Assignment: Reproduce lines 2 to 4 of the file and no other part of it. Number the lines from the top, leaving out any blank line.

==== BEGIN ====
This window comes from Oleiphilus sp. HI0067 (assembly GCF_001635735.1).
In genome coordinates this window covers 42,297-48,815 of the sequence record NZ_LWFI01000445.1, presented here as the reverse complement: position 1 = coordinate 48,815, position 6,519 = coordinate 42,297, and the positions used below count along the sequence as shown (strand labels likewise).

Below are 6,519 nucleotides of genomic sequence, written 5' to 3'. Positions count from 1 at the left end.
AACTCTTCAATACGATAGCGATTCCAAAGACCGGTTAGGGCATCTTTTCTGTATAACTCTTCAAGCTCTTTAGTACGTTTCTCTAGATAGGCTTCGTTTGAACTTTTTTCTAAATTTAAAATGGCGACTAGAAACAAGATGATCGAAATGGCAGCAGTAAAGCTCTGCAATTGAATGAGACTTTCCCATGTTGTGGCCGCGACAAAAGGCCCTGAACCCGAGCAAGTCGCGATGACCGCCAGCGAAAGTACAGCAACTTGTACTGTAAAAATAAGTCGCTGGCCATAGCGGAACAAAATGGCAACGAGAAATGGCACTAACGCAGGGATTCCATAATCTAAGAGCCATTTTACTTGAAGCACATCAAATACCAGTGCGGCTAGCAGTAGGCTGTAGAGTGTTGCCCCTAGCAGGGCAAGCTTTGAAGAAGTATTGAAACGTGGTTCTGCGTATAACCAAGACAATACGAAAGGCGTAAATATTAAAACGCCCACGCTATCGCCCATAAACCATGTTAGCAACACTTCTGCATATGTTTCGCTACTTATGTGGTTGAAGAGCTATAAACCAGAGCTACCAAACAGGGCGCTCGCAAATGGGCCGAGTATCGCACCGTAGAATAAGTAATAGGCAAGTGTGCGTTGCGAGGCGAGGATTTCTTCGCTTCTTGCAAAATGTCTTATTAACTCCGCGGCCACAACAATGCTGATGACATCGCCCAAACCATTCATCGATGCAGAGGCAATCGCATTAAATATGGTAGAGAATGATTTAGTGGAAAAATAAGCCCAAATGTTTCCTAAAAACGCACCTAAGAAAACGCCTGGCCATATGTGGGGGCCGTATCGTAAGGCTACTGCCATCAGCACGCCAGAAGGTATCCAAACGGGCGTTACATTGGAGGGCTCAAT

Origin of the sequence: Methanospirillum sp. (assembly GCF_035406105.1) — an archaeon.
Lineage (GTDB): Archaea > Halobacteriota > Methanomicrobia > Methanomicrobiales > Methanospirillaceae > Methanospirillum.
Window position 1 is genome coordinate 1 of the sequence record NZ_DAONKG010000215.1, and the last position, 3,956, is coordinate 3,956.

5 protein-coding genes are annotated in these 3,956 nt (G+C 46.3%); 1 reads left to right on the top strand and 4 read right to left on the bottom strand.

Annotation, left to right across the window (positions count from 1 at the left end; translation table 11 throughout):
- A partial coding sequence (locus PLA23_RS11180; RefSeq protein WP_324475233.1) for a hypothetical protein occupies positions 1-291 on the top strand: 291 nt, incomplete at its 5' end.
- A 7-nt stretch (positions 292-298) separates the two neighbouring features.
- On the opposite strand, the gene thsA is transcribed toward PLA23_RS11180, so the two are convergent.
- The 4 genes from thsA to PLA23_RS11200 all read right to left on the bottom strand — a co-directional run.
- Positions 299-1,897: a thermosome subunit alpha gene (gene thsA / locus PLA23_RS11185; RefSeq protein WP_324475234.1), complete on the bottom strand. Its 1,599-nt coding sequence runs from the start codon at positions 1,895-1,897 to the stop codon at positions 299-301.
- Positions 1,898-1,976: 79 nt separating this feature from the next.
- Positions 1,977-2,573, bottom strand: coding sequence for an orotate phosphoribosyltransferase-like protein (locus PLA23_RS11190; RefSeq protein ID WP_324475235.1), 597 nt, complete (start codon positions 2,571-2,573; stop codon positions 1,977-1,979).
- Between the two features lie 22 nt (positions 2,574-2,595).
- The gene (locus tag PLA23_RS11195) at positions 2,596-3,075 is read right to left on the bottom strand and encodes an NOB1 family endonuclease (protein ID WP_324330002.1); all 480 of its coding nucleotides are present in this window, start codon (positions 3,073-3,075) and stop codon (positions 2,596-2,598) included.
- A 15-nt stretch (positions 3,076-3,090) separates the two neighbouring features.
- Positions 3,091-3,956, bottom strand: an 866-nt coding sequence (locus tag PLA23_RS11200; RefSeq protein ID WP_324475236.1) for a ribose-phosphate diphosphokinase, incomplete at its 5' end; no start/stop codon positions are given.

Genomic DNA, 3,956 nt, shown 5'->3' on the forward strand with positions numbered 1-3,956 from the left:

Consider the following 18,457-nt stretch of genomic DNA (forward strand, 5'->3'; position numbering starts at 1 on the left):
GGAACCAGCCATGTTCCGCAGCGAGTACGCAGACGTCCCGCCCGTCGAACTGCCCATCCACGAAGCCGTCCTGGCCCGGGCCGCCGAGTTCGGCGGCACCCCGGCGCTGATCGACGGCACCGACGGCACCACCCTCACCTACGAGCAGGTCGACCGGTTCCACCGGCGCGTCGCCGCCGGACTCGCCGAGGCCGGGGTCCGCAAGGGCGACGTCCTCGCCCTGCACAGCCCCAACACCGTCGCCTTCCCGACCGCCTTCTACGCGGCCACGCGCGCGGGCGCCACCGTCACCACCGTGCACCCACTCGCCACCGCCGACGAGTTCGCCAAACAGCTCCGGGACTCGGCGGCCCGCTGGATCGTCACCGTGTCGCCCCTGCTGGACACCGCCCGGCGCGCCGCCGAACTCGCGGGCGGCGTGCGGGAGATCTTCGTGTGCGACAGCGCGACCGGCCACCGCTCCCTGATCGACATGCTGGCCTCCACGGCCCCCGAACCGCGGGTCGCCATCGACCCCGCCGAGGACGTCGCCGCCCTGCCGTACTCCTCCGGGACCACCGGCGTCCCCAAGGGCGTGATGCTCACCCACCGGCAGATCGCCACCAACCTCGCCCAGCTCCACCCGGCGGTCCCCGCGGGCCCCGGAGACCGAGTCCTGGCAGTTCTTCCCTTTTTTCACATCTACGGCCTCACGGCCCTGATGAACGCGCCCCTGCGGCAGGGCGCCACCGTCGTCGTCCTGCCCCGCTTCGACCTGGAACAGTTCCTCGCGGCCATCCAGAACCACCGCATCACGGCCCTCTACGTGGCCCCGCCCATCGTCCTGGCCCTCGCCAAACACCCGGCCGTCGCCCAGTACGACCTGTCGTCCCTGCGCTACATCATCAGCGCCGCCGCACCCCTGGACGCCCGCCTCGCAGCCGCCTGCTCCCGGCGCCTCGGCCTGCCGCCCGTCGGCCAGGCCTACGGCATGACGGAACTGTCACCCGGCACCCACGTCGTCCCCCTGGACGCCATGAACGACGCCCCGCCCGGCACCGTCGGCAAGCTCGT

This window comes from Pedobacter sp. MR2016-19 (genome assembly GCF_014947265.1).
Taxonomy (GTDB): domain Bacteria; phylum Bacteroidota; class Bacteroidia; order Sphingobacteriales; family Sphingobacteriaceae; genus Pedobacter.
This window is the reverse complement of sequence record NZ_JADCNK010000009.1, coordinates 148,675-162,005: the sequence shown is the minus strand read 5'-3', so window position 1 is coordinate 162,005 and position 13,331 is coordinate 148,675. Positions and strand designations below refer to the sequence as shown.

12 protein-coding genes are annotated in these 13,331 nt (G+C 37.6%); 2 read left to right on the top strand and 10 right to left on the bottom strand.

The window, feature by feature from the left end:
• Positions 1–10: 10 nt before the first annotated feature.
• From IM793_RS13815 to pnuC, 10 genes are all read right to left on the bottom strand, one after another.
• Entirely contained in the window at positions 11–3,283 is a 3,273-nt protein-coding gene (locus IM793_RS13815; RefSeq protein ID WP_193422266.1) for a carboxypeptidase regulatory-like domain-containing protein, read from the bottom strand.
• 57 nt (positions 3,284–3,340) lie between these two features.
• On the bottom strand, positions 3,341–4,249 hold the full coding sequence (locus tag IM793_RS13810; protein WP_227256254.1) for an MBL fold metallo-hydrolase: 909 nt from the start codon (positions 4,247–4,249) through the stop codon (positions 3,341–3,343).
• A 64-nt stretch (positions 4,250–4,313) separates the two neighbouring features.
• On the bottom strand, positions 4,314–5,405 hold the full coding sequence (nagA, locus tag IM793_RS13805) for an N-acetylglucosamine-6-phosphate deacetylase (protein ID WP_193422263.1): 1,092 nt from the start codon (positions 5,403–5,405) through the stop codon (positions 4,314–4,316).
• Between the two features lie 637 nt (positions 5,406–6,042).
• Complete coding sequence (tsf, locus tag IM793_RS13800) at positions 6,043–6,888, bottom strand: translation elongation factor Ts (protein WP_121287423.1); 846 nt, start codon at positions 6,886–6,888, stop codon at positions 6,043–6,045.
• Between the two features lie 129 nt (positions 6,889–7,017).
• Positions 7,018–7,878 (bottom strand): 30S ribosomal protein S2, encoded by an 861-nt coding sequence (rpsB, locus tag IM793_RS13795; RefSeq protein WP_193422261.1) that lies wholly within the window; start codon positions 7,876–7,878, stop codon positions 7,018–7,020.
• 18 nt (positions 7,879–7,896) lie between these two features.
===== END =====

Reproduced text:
In genome coordinates this window covers 42,297-48,815 of the sequence record NZ_LWFI01000445.1, presented here as the reverse complement: position 1 = coordinate 48,815, position 6,519 = coordinate 42,297, and the positions used below count along the sequence as shown (strand labels likewise).

Below are 6,519 nucleotides of genomic sequence, written 5' to 3'. Positions count from 1 at the left end.
AACTCTTCAATACGATAGCGATTCCAAAGACCGGTTAGGGCATCTTTTCTGTATAACTCTTCAAGCTCTTTAGTACGTTTCTCTAGATAGGCTTCGTTTGAACTTTTTTCTAAATTTAAAATGGCGACTAGAAACAAGATGATCGAAATGGCAGCAGTAAAGCTCTGCAATTGAATGAGACTTTCCCATGTTGTGGCCGCGACAAAAGGCCCTGAACCCGAGCAAGTCGCGATGACCGCCAGCGAAAGTACAGCAACTTGTACTGTAAAAATAAGTCGCTGGCCATAGCGGAACAAAATGGCAACGAGAAATGGCACTAACGCAGGGATTCCATAATCTAAGAGCCATTTTACTTGAAGCACATCAAATACCAGTGCGGCTAGCAGTAGGCTGTAGAGTGTTGCCCCTAGCAGGGCAAGCTTTGAAGAAGTATTGAAACGTGGTTCTGCGTATAACCAAGACAATACGAAAGGCGTAAATATTAAAACGCCCACGCTATCGCCCATAAACCATGTTAGCAACACTTCTGCATATGTTTCGCTACTTATGTGGTTGAAGAGCTATAAACCAGAGCTACCAAACAGGGCGCTCGCAAATGGGCCGAGTATCGCACCGTAGAATAAGTAATAGGCAAGTGTGCGTTGCGAGGCGAGGATTTCTTCGCTTCTTGCAAAATGTCTTATTAACTCCGCGGCCACAACAATGCTGATGACATCGCCCAAACCATTCATCGATGCAGAGGCAATCGCATTAAATATGGTAGAGAATGATTTAGTGGAAAAATAAGCCCAAATGTTTCCTAAAAACGCACCTAAGAAAACGCCTGGCCATATGTGGGGGCCGTATCGTAAGGCTACTGCCATCAGCACGCCAGAAGGTATCCAAACGGGCGTTACATTGGAGGGCTCAAT